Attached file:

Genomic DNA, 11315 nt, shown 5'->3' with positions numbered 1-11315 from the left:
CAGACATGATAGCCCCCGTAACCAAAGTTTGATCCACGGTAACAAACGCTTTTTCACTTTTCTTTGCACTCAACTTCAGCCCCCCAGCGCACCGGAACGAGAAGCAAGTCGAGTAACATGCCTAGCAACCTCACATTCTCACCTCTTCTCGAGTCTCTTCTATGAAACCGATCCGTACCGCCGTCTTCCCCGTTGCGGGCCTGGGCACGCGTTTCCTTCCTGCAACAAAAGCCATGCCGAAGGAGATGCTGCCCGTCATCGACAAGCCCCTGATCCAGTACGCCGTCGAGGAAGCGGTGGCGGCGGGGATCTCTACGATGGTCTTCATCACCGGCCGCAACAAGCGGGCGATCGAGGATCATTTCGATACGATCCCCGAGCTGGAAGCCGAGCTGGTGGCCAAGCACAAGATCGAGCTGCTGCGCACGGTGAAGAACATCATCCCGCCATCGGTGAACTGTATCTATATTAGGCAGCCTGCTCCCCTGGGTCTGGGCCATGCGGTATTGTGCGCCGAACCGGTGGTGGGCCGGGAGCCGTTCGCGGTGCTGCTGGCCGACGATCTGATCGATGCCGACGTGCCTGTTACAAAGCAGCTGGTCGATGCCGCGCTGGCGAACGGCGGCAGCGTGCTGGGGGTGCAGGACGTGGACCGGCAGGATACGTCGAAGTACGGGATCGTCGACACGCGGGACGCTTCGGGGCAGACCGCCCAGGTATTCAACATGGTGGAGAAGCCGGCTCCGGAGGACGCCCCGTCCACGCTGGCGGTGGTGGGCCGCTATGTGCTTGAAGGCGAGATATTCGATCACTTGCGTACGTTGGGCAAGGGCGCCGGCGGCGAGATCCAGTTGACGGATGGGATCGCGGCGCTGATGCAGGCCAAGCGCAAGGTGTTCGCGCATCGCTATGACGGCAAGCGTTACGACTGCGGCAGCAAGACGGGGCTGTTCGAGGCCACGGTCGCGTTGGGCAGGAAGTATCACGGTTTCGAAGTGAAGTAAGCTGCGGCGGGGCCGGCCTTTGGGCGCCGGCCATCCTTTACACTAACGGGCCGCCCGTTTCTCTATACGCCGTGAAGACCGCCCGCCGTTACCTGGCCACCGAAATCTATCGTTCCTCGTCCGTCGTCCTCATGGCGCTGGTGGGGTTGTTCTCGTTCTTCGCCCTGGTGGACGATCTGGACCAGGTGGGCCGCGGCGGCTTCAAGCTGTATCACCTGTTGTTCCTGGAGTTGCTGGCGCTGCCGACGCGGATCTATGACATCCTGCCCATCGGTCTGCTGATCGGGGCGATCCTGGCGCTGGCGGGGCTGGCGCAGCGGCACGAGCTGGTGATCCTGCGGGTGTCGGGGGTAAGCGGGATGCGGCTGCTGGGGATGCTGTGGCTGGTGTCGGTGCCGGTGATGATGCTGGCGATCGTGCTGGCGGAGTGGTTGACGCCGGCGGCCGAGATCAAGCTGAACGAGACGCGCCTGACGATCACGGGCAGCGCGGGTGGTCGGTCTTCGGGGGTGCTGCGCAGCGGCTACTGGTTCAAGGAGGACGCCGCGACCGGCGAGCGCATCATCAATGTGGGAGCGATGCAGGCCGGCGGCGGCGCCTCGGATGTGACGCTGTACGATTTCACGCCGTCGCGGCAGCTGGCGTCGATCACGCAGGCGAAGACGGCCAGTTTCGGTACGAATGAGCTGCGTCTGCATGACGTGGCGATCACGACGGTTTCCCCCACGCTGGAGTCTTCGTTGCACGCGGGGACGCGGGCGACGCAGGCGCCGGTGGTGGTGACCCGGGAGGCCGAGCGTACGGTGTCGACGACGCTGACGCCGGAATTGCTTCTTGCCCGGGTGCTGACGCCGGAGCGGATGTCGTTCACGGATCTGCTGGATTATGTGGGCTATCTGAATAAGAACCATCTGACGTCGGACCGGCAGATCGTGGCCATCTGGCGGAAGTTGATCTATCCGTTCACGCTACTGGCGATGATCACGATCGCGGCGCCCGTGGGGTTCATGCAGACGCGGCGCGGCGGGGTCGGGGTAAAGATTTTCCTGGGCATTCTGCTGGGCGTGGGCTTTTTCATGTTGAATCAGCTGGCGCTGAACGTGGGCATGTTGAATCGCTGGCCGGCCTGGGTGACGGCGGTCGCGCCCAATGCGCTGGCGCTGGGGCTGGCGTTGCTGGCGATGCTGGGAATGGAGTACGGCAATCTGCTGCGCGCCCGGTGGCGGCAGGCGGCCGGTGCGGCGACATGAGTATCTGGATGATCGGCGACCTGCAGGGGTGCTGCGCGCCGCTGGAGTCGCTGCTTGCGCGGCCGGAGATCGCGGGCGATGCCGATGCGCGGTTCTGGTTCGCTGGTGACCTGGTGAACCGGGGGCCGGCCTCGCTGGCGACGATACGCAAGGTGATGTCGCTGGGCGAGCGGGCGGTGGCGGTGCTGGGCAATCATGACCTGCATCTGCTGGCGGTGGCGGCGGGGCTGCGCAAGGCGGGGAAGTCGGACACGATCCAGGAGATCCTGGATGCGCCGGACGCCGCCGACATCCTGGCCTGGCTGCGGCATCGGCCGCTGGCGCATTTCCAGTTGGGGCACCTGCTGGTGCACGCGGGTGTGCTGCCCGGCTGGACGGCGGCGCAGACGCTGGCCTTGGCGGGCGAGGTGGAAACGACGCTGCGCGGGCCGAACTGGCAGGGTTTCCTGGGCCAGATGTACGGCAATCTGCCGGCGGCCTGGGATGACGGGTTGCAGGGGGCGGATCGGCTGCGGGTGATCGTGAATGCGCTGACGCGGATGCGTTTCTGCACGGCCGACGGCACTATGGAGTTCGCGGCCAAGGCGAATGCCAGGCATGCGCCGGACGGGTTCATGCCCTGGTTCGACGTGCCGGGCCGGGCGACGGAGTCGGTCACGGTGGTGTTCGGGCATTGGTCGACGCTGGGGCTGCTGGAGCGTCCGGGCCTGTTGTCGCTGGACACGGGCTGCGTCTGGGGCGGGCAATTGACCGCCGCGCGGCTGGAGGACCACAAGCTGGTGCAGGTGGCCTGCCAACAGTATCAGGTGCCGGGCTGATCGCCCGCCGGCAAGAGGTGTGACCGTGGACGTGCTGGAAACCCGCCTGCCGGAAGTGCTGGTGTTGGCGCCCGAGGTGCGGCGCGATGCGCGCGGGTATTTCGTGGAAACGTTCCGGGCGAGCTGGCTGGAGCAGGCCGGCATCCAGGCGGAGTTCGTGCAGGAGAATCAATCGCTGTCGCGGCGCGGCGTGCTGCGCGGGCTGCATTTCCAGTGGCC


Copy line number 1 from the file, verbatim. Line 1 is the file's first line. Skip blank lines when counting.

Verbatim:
Genomic DNA, 11315 nt, shown 5'->3' with positions numbered 1-11315 from the left: